Clinical and Research Background
Dr. Darvas is a UW assistant professor of Pathology. Dr. Darvas’ expertise is in neuroscience, neurodegenerative diseases, molecular biology, and animal models of disease (Parkinson’s and Alzheimer’s disease).
Dr. Darvas received his undergraduate education at the University of Bonn, Germany (Diploma in Biology), and received his PhD at the University of Bonn in 2007, where his work in the laboratory of Dr. Andreas Zimmer resulted in the discovery of a new neuromodulator of neuronal acetylcholine signaling: LYPD6. Dr. Darvas then pursued post-doctoral studies of brain dopamine systems with Dr. Richard Palmiter at the University of Washington. Currently, Dr. Darvas is Assistant Professor of Pathology at the University of Washington.
Dr. Darvas’s primary research goal is to identify critical brain circuits and signaling pathways that will uncover new therapeutic targets that lead to improved treatment of neurodegenerative diseases. His secondary goal is to develop quantitative molecular neuropathology methods to improve understanding of pathologic changes in clinical samples.
To achieve these goals Dr. Darvas’s current research focuses on: (1) understanding brain circuits as well as structural and molecular bases of learning and memory (with an emphasis on cognitive impairment that occurs with neurodegenerative diseases), (2) studying mouse brains in aging and Alzheimer’s disease models to determine whether pharmacological therapeutics aimed at preventing or reversing the decline in mitochondrial function during aging will be effective in preventing or reversing dementia and pathologic processes associated with progressive Alzheimer’s disease, and (3) development of multiplexed Luminex assays for Alzheimer’s disease pathologic changes in formalin-fixed brain autopsy tissue. His laboratory addresses these important and prevalent medical problems through (1) a combination of mouse genetics, virus-mediated gene transfer, pharmacology and in vivo behavior testing, and (2) work with clinical brain autopsy samples in close collaboration with UW Neuropathology.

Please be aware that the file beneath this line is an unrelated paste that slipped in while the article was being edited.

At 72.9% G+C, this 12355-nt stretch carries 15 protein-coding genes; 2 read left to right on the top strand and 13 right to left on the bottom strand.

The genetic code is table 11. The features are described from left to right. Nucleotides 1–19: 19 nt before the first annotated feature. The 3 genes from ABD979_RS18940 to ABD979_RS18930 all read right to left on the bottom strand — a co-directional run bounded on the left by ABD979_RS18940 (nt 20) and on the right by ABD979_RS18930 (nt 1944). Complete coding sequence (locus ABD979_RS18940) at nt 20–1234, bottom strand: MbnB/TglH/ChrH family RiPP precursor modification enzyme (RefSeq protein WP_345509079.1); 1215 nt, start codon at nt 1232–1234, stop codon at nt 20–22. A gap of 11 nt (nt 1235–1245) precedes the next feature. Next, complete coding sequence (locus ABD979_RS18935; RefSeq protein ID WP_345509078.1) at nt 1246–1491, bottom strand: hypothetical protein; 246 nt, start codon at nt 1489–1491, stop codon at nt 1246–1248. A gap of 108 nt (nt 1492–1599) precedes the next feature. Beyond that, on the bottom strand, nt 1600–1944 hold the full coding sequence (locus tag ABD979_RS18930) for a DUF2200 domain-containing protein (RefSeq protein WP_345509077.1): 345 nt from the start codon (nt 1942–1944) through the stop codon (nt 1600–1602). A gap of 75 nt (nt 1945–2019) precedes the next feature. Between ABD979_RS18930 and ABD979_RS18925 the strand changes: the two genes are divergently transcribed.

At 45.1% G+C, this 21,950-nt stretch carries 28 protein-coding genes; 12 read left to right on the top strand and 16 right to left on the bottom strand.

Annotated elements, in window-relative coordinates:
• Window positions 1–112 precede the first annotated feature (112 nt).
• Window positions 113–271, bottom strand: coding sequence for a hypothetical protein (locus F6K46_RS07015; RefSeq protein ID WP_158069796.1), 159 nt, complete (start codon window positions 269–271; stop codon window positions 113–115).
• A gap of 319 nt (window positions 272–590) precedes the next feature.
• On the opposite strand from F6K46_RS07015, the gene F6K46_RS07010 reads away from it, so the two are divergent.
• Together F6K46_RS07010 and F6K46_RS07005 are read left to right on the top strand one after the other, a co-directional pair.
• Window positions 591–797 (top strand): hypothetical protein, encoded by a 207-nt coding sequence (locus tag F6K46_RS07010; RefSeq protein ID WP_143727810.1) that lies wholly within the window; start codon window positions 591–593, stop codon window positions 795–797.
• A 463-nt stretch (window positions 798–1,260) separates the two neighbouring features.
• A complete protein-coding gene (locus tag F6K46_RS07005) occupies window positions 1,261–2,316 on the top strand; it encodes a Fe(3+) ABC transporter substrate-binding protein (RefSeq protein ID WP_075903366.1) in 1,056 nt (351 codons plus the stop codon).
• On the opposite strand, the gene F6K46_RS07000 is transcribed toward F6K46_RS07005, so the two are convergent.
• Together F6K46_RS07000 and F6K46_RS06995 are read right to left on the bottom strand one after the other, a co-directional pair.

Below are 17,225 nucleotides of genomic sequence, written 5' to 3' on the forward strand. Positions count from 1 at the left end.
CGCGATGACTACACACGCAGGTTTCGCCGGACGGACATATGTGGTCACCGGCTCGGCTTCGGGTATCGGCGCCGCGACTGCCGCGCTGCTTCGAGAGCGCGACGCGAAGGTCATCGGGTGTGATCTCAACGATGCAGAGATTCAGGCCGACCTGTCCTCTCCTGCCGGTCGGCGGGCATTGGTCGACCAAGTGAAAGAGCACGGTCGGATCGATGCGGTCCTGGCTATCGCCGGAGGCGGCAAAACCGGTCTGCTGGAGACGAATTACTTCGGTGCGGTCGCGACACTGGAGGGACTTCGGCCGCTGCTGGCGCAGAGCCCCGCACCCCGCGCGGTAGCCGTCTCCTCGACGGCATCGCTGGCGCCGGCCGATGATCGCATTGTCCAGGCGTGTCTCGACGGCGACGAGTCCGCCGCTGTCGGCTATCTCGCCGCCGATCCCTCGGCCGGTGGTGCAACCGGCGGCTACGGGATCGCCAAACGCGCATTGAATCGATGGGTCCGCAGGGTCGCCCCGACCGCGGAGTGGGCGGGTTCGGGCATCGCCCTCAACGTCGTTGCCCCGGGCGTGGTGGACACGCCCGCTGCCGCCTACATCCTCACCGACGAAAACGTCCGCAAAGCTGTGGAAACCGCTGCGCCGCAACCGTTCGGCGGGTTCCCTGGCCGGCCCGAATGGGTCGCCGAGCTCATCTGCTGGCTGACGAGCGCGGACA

Dr. Darvas enjoys teaching and training opportunities through diverse teaching commitments, including “NBIO 499 B - INDIV RES NEUROBIOL” and the UW Graduate School course “PATH513: Molecular Mechanisms of Neurodegeneration”.
Academic and Medical Appointments
Assistant Professor, Department of Pathology, Division of Neuropathology, University of Washington School of Medicine, Seattle, WA, 2017-Present
Acting Assistant Professor, Department of Pathology, Division of Neuropathology, University of Washington School of Medicine, Seattle, WA, 2013-2017
Education and Training
Postdoctoral senior fellow, Department of Biochemistry, School of Medicine, University of Washington, Seattle, WA, 2008-2013
University of Bonn, Bonn, Germany, Doctorate of Philosophy, 2003-2007
University of Bonn, Bonn, Germany, Diploma in Biology, 2003
Latest publications from PubMed